Scotian Shelf / Bay of Fundy
Fishermen use a bottom longline to catch Atlantic halibut. Baited hooks are attached to a line that is anchored to the ocean floor. With vessels limited to 65 feet (20 m) in length, this small-boat fishery takes place inshore. Fishermen are allowed to catch several secondary species, including cod, white hake and flounder, when fishing for Atlantic halibut.
The longline consists of a long rope, spooled on a hydraulic drum, which fish harvesters set from the stern of their vessels. Baited hooks are fastened to this rope using clips or swivels. The longline is set along the ocean floor where bottom-dwelling fish live. It is marked on the ocean surface using a float and flagpole at each end. Fish harvesters can set several longlines at a time and haul them regularly to land their catch. Once aboard, the hooks are baited again, if need be, and the longline is reset.
In Atlantic Canada, many different species are caught on bottom longlines. These include halibut, haddock, cod and pollock. About 767 vessels are licensed to fish Atlantic halibut in Nova Scotia, although only a small percentage of the fleet is active.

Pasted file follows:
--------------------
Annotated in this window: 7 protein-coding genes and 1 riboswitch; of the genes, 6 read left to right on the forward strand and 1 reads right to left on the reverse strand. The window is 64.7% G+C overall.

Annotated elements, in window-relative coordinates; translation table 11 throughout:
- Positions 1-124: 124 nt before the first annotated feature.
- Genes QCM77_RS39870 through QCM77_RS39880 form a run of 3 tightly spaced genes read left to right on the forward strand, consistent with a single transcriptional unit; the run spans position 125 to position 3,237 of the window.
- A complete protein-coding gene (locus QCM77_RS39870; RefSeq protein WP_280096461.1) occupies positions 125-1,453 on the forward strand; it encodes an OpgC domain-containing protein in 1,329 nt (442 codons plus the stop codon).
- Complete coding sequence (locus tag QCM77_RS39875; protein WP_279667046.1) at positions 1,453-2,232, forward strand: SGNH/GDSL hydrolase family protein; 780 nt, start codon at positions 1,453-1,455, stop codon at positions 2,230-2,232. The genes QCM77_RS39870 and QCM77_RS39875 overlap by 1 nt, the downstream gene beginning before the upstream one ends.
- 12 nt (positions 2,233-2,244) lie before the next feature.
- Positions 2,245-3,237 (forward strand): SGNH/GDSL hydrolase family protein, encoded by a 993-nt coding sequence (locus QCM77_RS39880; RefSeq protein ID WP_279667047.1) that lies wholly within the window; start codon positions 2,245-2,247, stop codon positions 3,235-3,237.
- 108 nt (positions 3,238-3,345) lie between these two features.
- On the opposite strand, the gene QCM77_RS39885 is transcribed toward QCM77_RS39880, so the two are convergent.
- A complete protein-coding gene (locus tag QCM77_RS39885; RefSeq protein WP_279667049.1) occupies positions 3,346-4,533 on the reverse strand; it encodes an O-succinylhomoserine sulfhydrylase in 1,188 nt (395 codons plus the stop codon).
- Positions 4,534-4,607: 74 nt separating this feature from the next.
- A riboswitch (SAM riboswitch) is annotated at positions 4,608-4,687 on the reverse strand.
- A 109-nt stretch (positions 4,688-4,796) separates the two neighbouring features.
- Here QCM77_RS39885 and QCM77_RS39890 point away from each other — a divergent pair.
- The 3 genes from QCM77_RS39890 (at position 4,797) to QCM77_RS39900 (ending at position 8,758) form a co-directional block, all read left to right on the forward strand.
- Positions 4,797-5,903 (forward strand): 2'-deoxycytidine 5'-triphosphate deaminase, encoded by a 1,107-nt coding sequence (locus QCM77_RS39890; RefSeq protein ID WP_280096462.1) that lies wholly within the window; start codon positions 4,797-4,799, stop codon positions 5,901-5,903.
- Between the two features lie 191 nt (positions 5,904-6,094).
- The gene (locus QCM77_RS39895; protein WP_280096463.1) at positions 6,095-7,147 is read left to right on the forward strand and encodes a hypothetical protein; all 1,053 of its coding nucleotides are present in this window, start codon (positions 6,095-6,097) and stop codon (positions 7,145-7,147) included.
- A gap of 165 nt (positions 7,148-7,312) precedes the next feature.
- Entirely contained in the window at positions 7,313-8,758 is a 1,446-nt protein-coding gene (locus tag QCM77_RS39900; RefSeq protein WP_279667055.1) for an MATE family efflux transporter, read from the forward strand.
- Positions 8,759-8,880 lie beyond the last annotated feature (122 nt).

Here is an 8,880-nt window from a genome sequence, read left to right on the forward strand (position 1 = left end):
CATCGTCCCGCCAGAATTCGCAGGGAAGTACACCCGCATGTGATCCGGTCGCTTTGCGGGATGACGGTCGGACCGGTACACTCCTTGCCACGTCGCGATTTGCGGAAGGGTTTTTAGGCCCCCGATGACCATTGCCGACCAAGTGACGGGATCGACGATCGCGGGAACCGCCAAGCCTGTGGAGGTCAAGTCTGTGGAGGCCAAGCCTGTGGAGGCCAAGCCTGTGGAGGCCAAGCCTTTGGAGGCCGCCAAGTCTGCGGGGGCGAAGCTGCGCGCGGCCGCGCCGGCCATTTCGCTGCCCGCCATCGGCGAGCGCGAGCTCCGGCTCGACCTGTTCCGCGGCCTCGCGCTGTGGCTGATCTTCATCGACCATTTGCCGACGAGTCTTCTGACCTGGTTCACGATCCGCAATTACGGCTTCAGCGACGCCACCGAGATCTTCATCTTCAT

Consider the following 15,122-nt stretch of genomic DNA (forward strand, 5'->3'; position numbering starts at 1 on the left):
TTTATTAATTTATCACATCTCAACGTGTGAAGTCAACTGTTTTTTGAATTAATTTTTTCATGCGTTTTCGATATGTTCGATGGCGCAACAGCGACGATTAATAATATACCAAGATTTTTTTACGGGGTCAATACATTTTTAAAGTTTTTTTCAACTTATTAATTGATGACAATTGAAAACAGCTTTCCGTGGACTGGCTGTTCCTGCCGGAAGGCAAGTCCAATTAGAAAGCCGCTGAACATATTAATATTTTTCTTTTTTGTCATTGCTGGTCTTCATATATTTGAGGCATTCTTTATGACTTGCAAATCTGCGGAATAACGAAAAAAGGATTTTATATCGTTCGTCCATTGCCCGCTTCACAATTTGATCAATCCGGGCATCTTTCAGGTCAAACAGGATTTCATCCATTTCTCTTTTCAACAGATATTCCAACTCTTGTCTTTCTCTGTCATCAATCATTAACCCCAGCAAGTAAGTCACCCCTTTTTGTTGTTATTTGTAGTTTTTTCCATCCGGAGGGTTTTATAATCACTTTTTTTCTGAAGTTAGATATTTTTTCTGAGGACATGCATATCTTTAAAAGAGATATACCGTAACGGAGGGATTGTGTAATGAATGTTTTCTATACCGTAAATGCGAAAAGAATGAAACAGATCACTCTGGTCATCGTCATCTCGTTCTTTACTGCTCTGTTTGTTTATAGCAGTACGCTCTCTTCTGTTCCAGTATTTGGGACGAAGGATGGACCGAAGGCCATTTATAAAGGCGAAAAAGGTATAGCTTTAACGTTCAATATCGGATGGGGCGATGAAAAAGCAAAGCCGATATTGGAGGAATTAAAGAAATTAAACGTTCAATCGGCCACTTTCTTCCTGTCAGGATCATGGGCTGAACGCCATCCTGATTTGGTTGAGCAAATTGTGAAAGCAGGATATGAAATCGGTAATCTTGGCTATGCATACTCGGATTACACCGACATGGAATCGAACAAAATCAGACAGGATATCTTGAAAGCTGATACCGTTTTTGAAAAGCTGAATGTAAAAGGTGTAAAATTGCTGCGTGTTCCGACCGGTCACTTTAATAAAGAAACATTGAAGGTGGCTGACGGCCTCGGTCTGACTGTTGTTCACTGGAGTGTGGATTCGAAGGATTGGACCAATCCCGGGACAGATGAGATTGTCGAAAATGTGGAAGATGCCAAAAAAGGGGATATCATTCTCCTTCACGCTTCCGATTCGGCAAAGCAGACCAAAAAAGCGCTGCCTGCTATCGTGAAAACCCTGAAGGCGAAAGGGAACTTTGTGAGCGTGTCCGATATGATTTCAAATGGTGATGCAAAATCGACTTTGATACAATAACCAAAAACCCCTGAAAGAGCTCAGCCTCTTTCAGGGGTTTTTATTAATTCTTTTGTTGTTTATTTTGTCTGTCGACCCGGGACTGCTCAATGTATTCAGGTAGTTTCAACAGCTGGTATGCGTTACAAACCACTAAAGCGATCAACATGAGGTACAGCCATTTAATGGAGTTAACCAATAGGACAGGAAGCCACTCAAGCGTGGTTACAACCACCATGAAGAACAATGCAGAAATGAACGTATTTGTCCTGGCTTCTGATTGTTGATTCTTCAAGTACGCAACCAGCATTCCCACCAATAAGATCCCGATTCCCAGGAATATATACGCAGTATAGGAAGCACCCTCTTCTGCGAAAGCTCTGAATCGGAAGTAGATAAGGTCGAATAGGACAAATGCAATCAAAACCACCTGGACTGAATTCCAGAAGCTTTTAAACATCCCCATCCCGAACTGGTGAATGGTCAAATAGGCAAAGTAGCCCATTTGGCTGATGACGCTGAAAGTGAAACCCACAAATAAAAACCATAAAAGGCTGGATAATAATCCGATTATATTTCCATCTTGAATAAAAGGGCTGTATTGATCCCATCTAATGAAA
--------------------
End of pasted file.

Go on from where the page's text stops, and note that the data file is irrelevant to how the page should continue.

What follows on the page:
Longline fishermen unintentionally catch undersized and unwanted species (bycatch) and non-targeted species such as white hake, cod and sharks when fishing for Atlantic halibut. The Department of Fisheries and Oceans does not limit the number of active vessels but instead the duration of fishing time to control fishing effort. A number of other measures also address conservation in this fishery, including:
Visit the Department of Fisheries and Oceans Gulf Region homepage for more info on the management of this fishery.
For the most recent stock status, check the Department of Fisheries and Ocean’s science advisory reports.
Atlantic halibut caught by longline are individually hauled aboard, cleaned, washed and stored on ice. Fishing vessels can stay at sea for more than a week. Properly handled and chilled on ice, fresh Atlantic halibut has a shelf life of 18 days.